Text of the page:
/ Modified dec 5, 2019 9:08 a.m.

UA Indigenous law program receives thousands for Native American law students

The Indigenous Peoples Law and Policy Program hopes to fund $15,000 in scholarships.

James E. Rogers College of Law hero Outside of the James E. Rogers College of Law at the University of Arizona.
AZPM Staff

An Indigenous law program at the University of Arizona received $3,191 on Giving Tuesday to fund scholarships for Native American UA law students.

The Indigenous Peoples Law and Policy Program hopes to fund $15,000 in scholarships this year for the Huerta Scholarship Program, and it has $11,175 as of Dec. 4.

Robert Williams is a Regents Professor in the James E. Rogers College of Law, and the faculty co-chair for the Indigenous Peoples Law and Policy Program. He said Native Americans students are the most under-represented group in law schools — at less than 1% of students.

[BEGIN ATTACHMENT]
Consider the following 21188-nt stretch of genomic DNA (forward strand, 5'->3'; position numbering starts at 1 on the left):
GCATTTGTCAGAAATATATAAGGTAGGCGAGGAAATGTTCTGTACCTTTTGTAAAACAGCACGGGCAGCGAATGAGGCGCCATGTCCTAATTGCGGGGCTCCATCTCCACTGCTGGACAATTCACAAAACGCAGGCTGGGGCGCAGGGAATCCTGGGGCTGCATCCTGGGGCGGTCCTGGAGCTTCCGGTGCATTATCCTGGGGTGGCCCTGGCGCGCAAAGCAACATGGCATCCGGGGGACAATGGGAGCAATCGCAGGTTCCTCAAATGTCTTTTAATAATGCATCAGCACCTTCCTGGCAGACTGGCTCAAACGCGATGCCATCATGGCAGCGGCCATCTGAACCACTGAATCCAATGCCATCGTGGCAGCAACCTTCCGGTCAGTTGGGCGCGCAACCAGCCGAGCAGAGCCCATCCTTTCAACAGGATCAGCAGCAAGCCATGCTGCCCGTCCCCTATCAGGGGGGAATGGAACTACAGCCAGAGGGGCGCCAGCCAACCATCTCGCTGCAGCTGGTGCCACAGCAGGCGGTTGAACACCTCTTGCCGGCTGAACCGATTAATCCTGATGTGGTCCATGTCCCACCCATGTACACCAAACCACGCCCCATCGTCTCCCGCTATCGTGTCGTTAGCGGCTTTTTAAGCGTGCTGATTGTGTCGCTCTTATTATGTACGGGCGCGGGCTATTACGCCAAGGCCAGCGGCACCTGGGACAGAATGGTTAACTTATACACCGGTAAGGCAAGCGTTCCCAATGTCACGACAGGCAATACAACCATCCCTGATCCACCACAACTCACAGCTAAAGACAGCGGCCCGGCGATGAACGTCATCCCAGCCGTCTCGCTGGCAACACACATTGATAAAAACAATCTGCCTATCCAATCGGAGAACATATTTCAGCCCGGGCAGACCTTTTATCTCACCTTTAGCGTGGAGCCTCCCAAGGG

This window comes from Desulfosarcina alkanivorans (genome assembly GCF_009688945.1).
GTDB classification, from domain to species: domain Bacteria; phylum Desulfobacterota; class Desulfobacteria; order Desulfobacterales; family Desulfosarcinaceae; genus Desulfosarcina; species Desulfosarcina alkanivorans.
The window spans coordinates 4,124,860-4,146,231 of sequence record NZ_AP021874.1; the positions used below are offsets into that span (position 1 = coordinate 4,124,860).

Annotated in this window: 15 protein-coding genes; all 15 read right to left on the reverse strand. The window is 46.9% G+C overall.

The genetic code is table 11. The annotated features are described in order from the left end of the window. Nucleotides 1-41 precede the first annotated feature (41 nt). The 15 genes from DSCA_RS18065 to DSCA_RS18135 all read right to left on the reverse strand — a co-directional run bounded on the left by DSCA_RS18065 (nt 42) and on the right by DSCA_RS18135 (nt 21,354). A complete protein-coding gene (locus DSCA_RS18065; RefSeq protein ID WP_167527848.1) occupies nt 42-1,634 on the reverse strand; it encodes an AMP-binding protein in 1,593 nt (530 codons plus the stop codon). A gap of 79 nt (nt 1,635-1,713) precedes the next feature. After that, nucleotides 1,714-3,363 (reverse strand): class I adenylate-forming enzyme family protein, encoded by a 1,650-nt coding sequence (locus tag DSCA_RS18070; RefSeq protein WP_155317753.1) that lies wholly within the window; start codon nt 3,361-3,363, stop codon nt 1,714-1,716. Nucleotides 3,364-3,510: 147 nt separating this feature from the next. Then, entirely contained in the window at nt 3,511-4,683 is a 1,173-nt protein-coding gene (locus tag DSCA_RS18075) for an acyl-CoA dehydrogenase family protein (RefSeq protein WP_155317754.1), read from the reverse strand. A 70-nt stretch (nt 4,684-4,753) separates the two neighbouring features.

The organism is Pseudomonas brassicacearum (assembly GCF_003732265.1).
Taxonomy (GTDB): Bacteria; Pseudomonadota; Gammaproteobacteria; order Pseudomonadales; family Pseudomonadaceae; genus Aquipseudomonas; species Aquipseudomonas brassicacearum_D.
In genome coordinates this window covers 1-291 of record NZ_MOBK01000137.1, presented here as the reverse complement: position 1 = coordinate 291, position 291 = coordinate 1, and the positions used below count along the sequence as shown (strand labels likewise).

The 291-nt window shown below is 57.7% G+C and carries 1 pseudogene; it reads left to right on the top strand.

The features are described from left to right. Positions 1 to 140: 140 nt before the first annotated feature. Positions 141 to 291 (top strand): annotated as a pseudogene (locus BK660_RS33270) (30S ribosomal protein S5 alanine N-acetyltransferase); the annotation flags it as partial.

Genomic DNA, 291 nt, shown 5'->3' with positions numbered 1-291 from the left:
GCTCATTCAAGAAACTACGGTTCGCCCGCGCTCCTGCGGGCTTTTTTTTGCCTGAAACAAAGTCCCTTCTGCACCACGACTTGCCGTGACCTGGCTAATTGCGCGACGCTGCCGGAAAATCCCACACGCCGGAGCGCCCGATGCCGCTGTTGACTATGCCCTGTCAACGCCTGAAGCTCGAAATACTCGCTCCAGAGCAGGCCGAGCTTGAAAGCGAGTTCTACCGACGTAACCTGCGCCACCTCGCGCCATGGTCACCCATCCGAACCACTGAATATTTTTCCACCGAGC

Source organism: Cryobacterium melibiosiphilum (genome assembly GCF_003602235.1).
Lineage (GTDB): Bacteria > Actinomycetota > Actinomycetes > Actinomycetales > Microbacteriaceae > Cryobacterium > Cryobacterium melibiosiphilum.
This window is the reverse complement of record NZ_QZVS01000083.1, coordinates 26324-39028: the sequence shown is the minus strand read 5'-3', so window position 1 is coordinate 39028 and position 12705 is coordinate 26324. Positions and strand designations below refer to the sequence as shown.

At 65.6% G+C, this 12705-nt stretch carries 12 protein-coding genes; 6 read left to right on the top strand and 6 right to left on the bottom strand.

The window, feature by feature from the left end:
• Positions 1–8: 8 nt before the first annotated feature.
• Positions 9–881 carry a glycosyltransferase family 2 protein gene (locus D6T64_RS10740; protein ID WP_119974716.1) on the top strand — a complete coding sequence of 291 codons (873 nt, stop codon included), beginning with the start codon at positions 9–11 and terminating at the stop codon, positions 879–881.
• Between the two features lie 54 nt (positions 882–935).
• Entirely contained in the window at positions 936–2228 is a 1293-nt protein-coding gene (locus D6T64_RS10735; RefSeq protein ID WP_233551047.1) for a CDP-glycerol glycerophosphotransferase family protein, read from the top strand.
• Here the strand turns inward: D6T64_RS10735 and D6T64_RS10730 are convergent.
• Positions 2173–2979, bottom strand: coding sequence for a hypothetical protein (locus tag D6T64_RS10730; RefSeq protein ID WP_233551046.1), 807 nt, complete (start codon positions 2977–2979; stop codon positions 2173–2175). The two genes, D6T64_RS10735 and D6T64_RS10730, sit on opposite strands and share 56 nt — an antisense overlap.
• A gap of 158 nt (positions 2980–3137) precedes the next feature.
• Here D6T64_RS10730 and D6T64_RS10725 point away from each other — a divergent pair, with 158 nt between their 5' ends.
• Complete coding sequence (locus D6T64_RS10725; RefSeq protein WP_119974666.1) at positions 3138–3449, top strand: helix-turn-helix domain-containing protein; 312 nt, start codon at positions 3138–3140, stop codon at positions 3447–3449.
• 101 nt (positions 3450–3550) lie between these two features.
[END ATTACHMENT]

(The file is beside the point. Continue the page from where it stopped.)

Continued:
He said the funds raised for the the Huerta scholarships will help students with moving expenses and to successfully transition into law school.

"Many of our native students come with families," said Williams. "I always say that the traditional native law student is the non-traditional non-native law student, in that they're not coming right from college. There's just a lot of needs just in getting landed in Tucson."

Williams said students are selected based on need and usually receive between $1,500 to $2,500. He said in 2019 they received a little over $12,000 for the program and provided scholarships to 10 students.

The university's Native American law student association is the largest of the top 50 law schools in the country, Williams said.

"We recruit a really good competitive class. We look for students who have those tribal backgrounds, come from a tribal community, have worked in a tribal community," said Williams. "Here at the University of Arizona College of Law — we're a small law school, but we have the largest percentage of native students of any law school in the country. It's 9%."

The scholarship was established in 2014 and is named after Judge Laurence Huerta — a member of the Pascua Yaqui Tribe. Huerta was the first Native American to graduate from the university's law program in 1953.

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